Mindful coloring. Grab some coloring books from the dollar store or use these free printable mindful coloring pages to start. Set the mood with calming music and let kids color quietly by themselves. The biggest key to mindful coloring is learning how to just color and not focus on thoughts that may pop into the mind. Encourage students to not judge while they are coloring. If they feel like they’ve made a “mistake,” just breathe and let it go. This can be a soothing activity to try out after recess or before a big test.
Use positive self-talk. The way we talk to ourselves sets the tone for our success. Teach learners to use uplifting and encouraging positive self-talk with phrases like, “I can do this,” and “I am strong.” Practice positive self-talk together, and you can even make it a daily routine to read positive self-talk statements together.
Practice gratitude. Gratitude is being thankful for what we have. Have students take a few minutes to list out 5 things they are grateful for. These can be big things, like important family members and pets. They can also be much smaller things, like the sound of birds singing or the feeling of the sun.
Write in a journal. Writing can be a healthy outlet to express emotions. Give time throughout the week for students to free write in a journal or notebook. Encourage them to write about how they’re feeling and what is on their minds. This can be something that they turn in to you or something that no one ever sees at all. You can also use writing for more mindful journal activities, such as a guided visualization or mindful focus.
Write a choices list. When challenges come up, it’s important to teach kids and teens that they have the power to tackle it themselves often. Come up with a problem and practice listing choices for it together. For example, you might say, “Imagine that you left your homework at home. What choices do you have?” List them out together to help focus on solving the problem.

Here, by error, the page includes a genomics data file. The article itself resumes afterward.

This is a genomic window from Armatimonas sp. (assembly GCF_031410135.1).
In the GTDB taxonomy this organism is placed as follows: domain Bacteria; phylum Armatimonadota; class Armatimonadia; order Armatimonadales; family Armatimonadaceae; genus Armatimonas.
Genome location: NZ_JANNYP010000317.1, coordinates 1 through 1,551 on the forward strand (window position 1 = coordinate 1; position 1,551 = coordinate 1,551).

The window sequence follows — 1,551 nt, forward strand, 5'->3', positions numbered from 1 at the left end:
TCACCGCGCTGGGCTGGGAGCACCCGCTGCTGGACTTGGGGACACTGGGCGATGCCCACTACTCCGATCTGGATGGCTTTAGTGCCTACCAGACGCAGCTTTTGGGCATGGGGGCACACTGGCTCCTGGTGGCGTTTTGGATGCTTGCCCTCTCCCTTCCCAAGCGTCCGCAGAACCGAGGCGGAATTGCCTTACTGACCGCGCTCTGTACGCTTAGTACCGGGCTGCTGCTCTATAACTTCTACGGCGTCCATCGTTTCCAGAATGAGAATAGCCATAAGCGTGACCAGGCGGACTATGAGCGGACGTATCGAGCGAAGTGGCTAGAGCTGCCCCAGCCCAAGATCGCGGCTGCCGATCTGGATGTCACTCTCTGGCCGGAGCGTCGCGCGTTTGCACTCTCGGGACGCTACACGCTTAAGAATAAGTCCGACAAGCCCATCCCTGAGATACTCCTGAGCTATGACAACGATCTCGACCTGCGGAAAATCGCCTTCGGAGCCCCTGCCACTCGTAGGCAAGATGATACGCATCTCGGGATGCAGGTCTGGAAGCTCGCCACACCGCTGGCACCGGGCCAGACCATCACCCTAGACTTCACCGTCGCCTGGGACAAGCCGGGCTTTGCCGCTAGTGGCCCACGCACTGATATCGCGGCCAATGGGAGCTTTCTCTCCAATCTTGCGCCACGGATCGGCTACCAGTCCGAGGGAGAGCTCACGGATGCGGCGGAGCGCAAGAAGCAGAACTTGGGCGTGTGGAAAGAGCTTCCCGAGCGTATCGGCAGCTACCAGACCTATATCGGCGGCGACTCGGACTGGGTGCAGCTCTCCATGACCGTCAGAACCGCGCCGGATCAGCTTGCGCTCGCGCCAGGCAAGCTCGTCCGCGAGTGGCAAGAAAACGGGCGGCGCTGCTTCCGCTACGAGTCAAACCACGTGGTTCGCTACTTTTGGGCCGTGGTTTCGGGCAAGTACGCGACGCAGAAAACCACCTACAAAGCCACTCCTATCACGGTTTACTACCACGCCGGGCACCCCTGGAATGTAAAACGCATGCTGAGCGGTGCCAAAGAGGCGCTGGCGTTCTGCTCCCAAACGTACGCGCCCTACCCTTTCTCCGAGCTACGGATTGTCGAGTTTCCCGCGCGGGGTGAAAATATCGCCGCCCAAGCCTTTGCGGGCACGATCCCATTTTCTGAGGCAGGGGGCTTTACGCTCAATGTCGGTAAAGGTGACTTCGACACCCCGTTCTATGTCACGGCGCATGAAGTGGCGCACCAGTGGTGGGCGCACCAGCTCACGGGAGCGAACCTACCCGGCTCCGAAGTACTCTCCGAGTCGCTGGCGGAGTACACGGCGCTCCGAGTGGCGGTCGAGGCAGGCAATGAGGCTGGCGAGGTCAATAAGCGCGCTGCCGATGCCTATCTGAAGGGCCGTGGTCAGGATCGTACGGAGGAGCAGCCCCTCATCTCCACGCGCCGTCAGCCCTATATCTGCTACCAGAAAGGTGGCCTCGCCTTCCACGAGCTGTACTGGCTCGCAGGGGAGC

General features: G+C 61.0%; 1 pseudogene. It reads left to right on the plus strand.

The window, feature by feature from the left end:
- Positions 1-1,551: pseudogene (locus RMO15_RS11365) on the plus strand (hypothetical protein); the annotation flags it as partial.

Talk about favorite things. Distraction can be a powerful tool in times of stress. Teach kids and teens how to refocus on the good by talking about favorite things, like sports, a favorite pet, a family vacation, or just something they are looking forward to soon.
Create a coping strategies notebook. Help your students get acquainted with coping strategies by having them put together their own coping strategies notebooks. Start by choosing some strategies that you think will work best for them, such as deep breathing, using positive self-talk, and practicing yoga. For each coping strategy, add a page to your students’ binders explaining that skill. Practice the strategy and allow kids to reflect on it right in their notebooks. With time, kids will end up with a coping strategies notebook filled with meaningful techniques they can use during stressful times.
Start a coping strategies challenge. Make it a point to teach and practice coping strategies on a regular basis! One simple way to accomplish this is to start a 30-day Coping Strategies Challenge. For each day, take 5-10 minutes and practice a different coping strategy with your learners. For example, on day one, you might have your students listen to music. Then, on day two, you can have your learners color or draw. After practicing each strategy, have students discuss how it worked for them and when they might use it in the future.
If this is a topic you could use more support with, consider signing up to be a Pathway 2 Success member! As a Pathway 2 Success member, you will get updates on blog posts and access to exclusive free resources in the member library, like the free coping strategies challenge activity.
MORE INFORMATION & RESOURCES
Looking for more information and resources to help you get started right away? Check out some of the links below.
- Unique Ways to Teach Coping Strategies
- How to Make a Coping Strategies Wheel
- How to Create a Coping Strategies Notebook
- 100 Coping Strategies for Anger, Anxiety, and More
- Resources to teach coping strategies and skills